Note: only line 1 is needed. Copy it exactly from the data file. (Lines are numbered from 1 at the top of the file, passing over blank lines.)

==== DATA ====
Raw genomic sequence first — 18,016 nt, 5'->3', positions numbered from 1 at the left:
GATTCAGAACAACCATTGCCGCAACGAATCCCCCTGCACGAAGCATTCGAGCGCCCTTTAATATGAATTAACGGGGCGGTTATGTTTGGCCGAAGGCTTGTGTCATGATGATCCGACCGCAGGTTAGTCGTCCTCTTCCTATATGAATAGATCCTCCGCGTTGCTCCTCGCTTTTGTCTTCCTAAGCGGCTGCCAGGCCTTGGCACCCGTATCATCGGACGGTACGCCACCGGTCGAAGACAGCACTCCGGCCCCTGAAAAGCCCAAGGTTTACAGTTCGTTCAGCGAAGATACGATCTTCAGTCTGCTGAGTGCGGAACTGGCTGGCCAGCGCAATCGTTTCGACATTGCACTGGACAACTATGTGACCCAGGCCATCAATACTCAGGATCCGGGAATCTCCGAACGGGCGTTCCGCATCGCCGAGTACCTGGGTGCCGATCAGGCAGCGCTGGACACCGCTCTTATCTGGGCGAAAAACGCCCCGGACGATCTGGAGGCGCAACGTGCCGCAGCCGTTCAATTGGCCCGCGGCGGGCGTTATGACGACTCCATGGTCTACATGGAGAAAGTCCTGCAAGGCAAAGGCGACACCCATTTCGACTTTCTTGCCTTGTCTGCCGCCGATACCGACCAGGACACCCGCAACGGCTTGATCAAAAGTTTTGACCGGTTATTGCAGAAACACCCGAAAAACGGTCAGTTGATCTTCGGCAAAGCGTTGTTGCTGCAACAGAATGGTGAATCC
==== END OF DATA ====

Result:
Raw genomic sequence first — 18,016 nt, 5'->3', positions numbered from 1 at the left: